Because the tablets can upset your stomach, take them after a meal or with milk.
Steroids can cause stomach ulcers or ulcers in the upper section of the small intestine (duodenum).
If you have any of the following symptoms, tell your doctor or nurse.
a scorching or gnawing discomfort in your stomach (abdomen)
Cushing’s syndrome causes changes to your face and look.
You might start to develop:
- stretch marks acne increased facial hair a bloated or puffy face
- You may gain weight around your stomach (abdomen).
- This can be really distressing. Any of these side effects should be discussed with your doctor or nurse.
- Blood pressure that is too high
- If you develop headaches, nosebleeds, blurred or double vision, or shortness of breath, tell your doctor or nurse. Your blood pressure will be checked on a regular basis by your nurse.
Problems with the eyes
You could have a variety of eye disorders, including:
- The lens of the eye becomes clouded (cataracts)
- Glaucoma is a disease that affects the eyes (damage to an eyesight nerve)
- Infections of the eyes
- visual difficulties, such as blurred vision caused by increased pressure on the eyesight nerve
If you have any difficulties with your eyes, tell your doctor or nurse.
- Changes in the skin
- Changes in the skin could include:
- rashes, bruises, and skin thinning
- Wounds may take longer than usual to heal.
- Bones that are weaker
- You may have weaker bones as a result of bone loss (osteoporosis).
- Dizziness and a sense of being off balance (vertigo)
- You may feel dizzy and as though the room is spinning around you. This is a case of vertigo. If this occurs, notify your doctor or nurse.
- The amount of white blood cells has increased.
- The amount of white blood cells in your blood can be increased by taking steroids. A comprehensive blood count test may reveal this to your doctor.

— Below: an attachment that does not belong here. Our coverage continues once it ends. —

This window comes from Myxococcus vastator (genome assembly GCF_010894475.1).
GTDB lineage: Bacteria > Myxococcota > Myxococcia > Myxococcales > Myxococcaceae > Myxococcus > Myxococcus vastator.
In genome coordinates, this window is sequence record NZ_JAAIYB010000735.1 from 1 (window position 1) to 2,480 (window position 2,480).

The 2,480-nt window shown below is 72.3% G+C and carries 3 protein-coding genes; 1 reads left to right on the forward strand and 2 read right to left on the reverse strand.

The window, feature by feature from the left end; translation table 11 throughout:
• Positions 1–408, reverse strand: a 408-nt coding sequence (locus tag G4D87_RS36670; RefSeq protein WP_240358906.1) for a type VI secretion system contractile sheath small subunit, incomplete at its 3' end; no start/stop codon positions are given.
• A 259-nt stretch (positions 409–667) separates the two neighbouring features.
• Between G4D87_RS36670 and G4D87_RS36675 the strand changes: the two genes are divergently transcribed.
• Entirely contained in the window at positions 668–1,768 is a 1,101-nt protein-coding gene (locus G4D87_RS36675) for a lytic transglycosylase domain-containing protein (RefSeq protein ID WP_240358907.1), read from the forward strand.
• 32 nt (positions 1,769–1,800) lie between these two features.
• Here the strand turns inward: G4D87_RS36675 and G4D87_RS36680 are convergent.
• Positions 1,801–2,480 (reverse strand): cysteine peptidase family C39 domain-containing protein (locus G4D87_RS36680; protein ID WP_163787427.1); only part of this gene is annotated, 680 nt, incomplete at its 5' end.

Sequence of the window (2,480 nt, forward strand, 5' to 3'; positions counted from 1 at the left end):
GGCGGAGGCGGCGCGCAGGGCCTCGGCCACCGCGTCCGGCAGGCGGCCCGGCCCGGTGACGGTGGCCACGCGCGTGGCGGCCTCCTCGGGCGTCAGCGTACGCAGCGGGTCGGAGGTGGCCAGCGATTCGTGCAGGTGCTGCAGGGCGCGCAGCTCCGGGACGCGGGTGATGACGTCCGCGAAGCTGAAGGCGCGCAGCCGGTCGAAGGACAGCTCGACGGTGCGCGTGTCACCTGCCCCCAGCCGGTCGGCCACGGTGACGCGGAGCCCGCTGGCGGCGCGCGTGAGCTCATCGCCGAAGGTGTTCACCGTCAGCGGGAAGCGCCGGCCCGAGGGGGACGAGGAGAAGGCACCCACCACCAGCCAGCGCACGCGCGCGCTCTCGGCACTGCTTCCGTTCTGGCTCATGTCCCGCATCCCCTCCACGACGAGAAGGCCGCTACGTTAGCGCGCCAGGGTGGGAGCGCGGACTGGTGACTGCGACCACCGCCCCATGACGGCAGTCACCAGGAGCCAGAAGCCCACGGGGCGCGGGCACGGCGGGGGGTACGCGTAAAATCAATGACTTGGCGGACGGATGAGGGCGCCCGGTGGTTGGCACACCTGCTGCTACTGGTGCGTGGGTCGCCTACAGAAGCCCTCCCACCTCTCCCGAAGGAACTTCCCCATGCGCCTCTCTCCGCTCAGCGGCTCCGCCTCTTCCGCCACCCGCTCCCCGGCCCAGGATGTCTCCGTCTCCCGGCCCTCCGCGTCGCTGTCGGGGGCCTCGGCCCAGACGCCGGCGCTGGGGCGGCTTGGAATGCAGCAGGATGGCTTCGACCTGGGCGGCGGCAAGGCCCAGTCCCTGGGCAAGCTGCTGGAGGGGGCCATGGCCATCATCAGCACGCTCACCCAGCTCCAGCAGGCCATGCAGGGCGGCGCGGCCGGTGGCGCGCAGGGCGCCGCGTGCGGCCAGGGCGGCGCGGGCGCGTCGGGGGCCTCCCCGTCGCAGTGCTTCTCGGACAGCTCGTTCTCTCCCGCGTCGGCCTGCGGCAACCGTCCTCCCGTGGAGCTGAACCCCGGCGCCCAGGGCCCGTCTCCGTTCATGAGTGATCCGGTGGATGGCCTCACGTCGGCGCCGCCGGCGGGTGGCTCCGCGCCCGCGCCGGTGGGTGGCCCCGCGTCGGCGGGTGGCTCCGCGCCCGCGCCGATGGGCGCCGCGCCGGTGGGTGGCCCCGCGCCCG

- The color of your hair can vary.
- It’s possible that you have more body hair than usual. It’s possible that the hair on your head is thinning. Other people are usually unaware of this, although it can be distressing.
- Problems with the heart
- If you’ve just had a heart attack, steroids can trigger serious heart difficulties.
- Muscle atrophy
- Walking or climbing stairs may become more challenging when your legs become weaker. After quitting treatment, you may experience muscle aches for a brief time.
Reaction to allergens
A skin rash, itching, swelling of the lips, face, or throat, breathing difficulty, fever, and chills could all be symptoms of an allergic reaction to steroids. If you ever feel strange or abnormal, tell your nurse or doctor right away.
If your headaches persist, speak with your doctor or nurse. They may be able to provide you with painkillers to assist you.
Children’s growth difficulties
Steroids have the potential to induce growth issues in newborns, children, and teenagers. Your child’s doctor will weigh the benefits and hazards of giving him or her heavy dosages of steroids.
Potassium deficiency in the blood
If you develop cramping in your arm or leg muscles, tingling or numbness, palpitations (feeling your heart beat irregularly), or if you feel faint, tell your doctor or nurse.
Hypokalaemia refers to a low potassium level in the blood. During cancer therapy, you may have blood tests to screen for this.
Your bottom is burning or tingling.
During a steroid injection into a vein, you may experience a burning or tingling feeling around your bottom (intravenous). It generally disappears soon the injection is completed. To avoid this, your nurse will administer the injection slowly.
Epilepsy is becoming worse.